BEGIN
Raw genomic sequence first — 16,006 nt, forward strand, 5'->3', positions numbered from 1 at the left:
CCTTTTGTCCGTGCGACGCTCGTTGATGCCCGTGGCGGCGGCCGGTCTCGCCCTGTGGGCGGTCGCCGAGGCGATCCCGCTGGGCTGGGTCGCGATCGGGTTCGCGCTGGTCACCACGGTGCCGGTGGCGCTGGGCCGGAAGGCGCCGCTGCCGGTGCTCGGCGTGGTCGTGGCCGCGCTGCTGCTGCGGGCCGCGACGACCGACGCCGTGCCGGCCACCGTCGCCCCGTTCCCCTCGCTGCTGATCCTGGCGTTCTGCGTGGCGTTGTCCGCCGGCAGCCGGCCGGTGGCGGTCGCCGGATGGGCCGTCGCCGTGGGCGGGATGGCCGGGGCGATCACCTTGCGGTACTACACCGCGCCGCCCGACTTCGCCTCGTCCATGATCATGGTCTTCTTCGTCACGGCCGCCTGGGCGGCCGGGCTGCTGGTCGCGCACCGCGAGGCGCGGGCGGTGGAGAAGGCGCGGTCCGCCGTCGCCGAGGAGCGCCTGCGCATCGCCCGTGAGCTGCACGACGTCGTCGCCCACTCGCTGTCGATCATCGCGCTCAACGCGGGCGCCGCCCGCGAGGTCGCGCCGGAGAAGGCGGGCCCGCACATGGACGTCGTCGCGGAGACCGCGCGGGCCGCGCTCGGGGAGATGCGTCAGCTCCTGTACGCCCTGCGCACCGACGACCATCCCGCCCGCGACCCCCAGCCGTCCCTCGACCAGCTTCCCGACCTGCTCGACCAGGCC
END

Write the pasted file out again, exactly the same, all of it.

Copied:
Raw genomic sequence first — 16,006 nt, forward strand, 5'->3', positions numbered from 1 at the left:
CCTTTTGTCCGTGCGACGCTCGTTGATGCCCGTGGCGGCGGCCGGTCTCGCCCTGTGGGCGGTCGCCGAGGCGATCCCGCTGGGCTGGGTCGCGATCGGGTTCGCGCTGGTCACCACGGTGCCGGTGGCGCTGGGCCGGAAGGCGCCGCTGCCGGTGCTCGGCGTGGTCGTGGCCGCGCTGCTGCTGCGGGCCGCGACGACCGACGCCGTGCCGGCCACCGTCGCCCCGTTCCCCTCGCTGCTGATCCTGGCGTTCTGCGTGGCGTTGTCCGCCGGCAGCCGGCCGGTGGCGGTCGCCGGATGGGCCGTCGCCGTGGGCGGGATGGCCGGGGCGATCACCTTGCGGTACTACACCGCGCCGCCCGACTTCGCCTCGTCCATGATCATGGTCTTCTTCGTCACGGCCGCCTGGGCGGCCGGGCTGCTGGTCGCGCACCGCGAGGCGCGGGCGGTGGAGAAGGCGCGGTCCGCCGTCGCCGAGGAGCGCCTGCGCATCGCCCGTGAGCTGCACGACGTCGTCGCCCACTCGCTGTCGATCATCGCGCTCAACGCGGGCGCCGCCCGCGAGGTCGCGCCGGAGAAGGCGGGCCCGCACATGGACGTCGTCGCGGAGACCGCGCGGGCCGCGCTCGGGGAGATGCGTCAGCTCCTGTACGCCCTGCGCACCGACGACCATCCCGCCCGCGACCCCCAGCCGTCCCTCGACCAGCTTCCCGACCTGCTCGACCAGGCC